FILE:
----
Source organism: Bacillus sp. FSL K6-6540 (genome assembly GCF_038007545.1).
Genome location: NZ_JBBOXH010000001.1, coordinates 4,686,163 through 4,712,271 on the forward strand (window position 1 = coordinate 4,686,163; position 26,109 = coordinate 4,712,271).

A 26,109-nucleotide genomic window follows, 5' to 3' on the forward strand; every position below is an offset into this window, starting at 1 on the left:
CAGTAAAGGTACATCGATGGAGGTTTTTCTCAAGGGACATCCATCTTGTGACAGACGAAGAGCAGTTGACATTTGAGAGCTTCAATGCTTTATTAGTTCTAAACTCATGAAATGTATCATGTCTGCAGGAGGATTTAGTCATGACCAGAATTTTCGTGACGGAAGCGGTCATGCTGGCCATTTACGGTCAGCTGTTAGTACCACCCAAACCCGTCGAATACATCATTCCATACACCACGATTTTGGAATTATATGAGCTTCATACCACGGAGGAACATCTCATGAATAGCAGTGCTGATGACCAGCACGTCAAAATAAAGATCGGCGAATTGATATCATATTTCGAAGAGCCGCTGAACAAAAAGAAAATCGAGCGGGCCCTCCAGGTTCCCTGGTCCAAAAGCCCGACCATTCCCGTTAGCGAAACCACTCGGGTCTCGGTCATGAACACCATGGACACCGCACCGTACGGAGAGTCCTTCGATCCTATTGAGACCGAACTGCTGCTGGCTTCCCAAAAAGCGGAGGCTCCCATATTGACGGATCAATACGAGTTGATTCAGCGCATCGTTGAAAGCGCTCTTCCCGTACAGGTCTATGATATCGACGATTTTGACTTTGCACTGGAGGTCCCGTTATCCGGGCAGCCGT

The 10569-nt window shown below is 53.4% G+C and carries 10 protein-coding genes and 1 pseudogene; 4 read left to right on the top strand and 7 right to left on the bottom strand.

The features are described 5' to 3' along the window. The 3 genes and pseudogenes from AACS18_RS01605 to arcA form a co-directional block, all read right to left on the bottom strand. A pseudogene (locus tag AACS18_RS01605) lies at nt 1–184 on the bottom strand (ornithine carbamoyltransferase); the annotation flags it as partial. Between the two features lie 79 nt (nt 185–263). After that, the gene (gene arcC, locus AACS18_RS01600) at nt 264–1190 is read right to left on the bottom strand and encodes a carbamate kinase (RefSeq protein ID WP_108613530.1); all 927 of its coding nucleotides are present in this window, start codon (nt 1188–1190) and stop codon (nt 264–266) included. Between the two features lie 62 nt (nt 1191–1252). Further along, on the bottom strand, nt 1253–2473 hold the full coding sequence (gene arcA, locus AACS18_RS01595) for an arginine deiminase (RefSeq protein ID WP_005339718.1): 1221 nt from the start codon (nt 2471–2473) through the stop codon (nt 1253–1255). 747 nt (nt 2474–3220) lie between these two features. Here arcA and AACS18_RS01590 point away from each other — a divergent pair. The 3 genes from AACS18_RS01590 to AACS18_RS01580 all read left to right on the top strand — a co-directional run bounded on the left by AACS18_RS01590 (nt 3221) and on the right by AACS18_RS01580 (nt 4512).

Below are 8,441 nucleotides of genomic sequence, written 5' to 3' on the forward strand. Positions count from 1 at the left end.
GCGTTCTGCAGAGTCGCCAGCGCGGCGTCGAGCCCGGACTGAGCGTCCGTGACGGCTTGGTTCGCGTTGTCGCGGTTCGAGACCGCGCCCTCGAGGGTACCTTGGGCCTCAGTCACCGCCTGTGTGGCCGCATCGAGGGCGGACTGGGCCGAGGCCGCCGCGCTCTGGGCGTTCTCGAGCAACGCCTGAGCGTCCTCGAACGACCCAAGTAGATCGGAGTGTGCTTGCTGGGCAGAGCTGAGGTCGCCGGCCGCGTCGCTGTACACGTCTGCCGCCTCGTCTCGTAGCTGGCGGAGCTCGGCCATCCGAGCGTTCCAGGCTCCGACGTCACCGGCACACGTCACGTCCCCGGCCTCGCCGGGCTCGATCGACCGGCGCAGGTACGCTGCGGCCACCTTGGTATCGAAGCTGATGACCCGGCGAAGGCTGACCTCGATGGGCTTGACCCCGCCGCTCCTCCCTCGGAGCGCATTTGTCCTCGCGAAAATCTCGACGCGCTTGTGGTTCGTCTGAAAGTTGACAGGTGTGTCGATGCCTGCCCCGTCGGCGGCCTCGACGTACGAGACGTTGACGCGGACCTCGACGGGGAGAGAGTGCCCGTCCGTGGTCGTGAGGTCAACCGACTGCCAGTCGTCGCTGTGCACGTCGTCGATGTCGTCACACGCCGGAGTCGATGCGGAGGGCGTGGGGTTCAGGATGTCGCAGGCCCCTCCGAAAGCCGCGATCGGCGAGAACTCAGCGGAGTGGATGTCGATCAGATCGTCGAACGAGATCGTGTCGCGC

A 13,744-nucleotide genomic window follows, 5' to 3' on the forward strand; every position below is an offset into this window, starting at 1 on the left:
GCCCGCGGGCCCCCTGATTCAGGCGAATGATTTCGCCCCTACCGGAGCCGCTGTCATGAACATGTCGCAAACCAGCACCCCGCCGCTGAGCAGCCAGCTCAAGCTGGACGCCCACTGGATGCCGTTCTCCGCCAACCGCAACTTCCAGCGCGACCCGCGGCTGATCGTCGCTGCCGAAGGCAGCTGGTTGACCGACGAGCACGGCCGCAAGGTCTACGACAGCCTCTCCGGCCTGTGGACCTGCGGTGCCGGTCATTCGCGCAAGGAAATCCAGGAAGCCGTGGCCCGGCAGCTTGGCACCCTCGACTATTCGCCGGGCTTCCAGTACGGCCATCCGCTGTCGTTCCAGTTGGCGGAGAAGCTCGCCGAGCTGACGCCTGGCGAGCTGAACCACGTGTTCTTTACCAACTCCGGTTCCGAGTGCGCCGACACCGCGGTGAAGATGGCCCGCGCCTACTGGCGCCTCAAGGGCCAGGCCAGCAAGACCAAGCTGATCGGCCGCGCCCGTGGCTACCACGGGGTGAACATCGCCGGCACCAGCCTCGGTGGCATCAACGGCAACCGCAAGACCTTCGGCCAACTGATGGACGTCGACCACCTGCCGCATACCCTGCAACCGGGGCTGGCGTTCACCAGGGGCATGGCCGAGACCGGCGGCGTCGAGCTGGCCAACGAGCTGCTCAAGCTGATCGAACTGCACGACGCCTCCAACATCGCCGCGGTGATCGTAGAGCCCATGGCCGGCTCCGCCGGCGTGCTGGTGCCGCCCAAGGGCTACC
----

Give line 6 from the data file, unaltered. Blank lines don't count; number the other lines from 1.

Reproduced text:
The features are described 5' to 3' along the window. The 3 genes and pseudogenes from AACS18_RS01605 to arcA form a co-directional block, all read right to left on the bottom strand. A pseudogene (locus tag AACS18_RS01605) lies at nt 1–184 on the bottom strand (ornithine carbamoyltransferase); the annotation flags it as partial. Between the two features lie 79 nt (nt 185–263). After that, the gene (gene arcC, locus AACS18_RS01600) at nt 264–1190 is read right to left on the bottom strand and encodes a carbamate kinase (RefSeq protein ID WP_108613530.1); all 927 of its coding nucleotides are present in this window, start codon (nt 1188–1190) and stop codon (nt 264–266) included. Between the two features lie 62 nt (nt 1191–1252). Further along, on the bottom strand, nt 1253–2473 hold the full coding sequence (gene arcA, locus AACS18_RS01595) for an arginine deiminase (RefSeq protein ID WP_005339718.1): 1221 nt from the start codon (nt 2471–2473) through the stop codon (nt 1253–1255). 747 nt (nt 2474–3220) lie between these two features. Here arcA and AACS18_RS01590 point away from each other — a divergent pair. The 3 genes from AACS18_RS01590 to AACS18_RS01580 all read left to right on the top strand — a co-directional run bounded on the left by AACS18_RS01590 (nt 3221) and on the right by AACS18_RS01580 (nt 4512).